Pope Francis celebrated Mass at an American military cemetery outside Rome on the day that Catholics set aside to pray for all the faithful departed.
The Sicily-Rome American Cemetery and Memorial is a cemetery for American military personnel killed during World War II. During his visit Thursday, the Pope placed flowers on several graves, including those of a Jewish soldier, an unknown soldier and an Italian-American.
During his homily at Mass, the Pope reflected on the virtue of hope, citing the words of the biblical figure of Job: “I know that my Redeemer lives and at the last he will take his stand on the earth.”
“We hope to meet God, to all meet again as brothers, and that hope does not disappoint,” he said.
“Many times hope is born and drives its roots into so many human wounds, so many human sorrows,” Francis said, “and those moments of sorrow, wounds and suffering make us look heavenward and say: ‘I believe that my Redeemer lives. But enough, Lord.’”
“Enough, Lord, please,” he said. “No more. No more wars. No more useless massacres.”
“Better to have hope without this destruction: young men, thousands, thousands, thousands, thousands. Shattered hopes. ‘No more, Lord,’” he said.
“This is what we have to say today, when we pray for all the departed, but in this place we pray especially for these young men; today as the world once again is at war and prepares for even greater wars. ‘No more, Lord. No more.’ With war, we lose everything.”
“When so many times throughout history men think of waging war, they are convinced that they usher in a new world, they are convinced to bring a springtime,” Francis said. “And ends in an ugly, cruel winter, with the reign of terror and death.”
“Today we pray for all the dead, all but especially for these young people, at a time when so many die in the battles of every day in this war fought piecemeal. We also pray for today’s dead, the dead of war, including innocent children.
“This is the result of war: death,” he concluded. “May the Lord give us the grace to weep.”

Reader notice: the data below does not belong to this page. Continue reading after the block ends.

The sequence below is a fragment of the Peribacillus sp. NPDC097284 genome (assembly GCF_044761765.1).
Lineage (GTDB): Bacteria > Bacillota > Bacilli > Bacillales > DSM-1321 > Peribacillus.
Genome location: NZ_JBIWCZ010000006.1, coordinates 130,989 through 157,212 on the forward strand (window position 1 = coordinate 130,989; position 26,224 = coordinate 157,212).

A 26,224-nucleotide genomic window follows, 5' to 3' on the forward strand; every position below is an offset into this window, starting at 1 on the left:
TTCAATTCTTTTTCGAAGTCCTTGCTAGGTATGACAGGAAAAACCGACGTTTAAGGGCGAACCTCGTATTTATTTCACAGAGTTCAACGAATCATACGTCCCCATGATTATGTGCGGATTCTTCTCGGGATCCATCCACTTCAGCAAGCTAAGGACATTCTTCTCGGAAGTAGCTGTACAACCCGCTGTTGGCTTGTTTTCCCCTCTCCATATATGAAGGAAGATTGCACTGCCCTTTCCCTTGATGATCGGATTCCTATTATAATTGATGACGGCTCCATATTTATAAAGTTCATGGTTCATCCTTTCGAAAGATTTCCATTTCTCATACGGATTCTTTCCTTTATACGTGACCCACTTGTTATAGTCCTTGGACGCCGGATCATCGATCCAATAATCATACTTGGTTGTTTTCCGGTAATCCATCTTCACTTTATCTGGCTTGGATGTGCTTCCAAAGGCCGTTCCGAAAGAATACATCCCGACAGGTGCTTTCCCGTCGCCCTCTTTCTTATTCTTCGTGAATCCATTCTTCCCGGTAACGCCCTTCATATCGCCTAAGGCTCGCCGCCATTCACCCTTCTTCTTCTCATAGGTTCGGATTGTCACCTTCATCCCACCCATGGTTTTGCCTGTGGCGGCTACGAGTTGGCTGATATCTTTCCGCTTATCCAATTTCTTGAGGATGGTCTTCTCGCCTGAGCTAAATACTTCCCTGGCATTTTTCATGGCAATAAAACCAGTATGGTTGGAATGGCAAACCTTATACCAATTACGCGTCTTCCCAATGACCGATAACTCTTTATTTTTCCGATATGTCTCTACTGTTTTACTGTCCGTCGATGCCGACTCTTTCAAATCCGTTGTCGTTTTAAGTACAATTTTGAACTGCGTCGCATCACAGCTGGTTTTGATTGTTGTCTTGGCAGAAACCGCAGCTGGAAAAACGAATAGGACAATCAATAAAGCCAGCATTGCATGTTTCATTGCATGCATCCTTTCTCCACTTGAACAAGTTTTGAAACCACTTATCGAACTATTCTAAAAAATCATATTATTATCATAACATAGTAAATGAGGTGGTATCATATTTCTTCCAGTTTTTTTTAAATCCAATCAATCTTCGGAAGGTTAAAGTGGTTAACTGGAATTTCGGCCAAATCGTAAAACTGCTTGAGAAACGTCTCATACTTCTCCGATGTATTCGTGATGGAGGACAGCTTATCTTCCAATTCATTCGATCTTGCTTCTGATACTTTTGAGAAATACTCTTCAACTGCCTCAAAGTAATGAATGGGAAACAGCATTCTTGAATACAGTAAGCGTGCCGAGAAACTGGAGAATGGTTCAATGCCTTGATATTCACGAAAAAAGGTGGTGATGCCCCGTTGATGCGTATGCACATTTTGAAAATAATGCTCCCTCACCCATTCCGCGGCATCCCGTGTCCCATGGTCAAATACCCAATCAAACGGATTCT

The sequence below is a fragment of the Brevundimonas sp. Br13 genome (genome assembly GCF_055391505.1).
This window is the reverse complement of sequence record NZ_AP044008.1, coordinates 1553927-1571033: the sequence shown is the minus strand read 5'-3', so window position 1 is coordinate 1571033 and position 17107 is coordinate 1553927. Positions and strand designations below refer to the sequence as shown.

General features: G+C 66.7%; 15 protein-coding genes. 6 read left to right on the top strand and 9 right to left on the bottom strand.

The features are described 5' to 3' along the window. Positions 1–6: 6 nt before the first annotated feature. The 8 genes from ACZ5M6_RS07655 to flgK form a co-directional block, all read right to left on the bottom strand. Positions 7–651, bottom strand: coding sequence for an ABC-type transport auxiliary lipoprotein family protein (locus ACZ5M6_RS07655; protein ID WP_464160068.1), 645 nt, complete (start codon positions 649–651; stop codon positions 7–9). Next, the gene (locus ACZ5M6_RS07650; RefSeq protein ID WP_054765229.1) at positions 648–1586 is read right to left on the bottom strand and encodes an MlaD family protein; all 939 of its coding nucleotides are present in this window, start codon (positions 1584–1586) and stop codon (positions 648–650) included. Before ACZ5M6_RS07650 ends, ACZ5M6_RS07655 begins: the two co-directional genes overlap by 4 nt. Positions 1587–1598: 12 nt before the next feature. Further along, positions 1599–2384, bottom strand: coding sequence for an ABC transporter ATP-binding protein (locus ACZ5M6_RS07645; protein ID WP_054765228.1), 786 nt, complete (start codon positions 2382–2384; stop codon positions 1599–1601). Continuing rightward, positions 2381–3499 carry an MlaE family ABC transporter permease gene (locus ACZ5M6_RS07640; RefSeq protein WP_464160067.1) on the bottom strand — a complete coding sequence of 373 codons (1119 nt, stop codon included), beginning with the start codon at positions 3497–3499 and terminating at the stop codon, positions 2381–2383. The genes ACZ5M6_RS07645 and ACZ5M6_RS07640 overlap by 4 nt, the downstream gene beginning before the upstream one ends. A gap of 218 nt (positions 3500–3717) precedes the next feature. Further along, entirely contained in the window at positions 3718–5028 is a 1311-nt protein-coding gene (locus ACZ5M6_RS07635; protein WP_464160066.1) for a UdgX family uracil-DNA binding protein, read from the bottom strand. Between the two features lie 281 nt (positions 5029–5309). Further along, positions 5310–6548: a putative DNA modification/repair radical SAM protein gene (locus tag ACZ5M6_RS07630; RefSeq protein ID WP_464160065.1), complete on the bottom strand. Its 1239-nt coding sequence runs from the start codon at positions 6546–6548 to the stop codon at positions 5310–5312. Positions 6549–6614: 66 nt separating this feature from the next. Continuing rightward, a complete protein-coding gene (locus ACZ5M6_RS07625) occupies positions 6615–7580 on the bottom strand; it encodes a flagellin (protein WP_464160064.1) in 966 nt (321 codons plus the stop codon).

A group of American students will also be visiting the cemetery, including participants in a new program designed to help young study-abroad students learn about soldiers who gave their lives while serving abroad.
The program—headed up in Rome by Michael Wright, the director of Duquesne University’s Rome campus—is called “Be the Difference – Never Again” and encourages young Americans to visit U.S. cemeteries abroad and to return home and make a difference in their local communities.
Many Americans are unaware of the sacrifice of those who went before them, who won and preserved the freedoms they take for granted. The “Be the Difference” program seeks to remedy this lack by helping students get to know who these soldiers were, as well as the ideals that inspired them.
Mr. Wright told Breitbart News that the Be the Difference-Never Again project “connects young American and Italian students to their not-so-distant past.”
“People their own age came abroad to Italy, not as students but as soldiers, and made the ultimate sacrifice so that future generations could be free,” he said.
The program honors the fallen as well as war veterans, for their sacrifice and service on behalf of all Americans, and encourages others to patriotism and veneration of those who serve in the armed forces.
One young woman participating in the program, Alyssa Hoover, said she learned that “honoring soldiers is important so as to not forget their sacrifice, but also in order to raise awareness to keep horrors like the war from happening again.”
“I also learned to value human life, as I feel like in wartime sometimes people become numbers and statistics, but they have stories,” she said.
At its Rome campus, Duquesne University hosts approximately 180 students per year in two academic semesters as well as a summer session.
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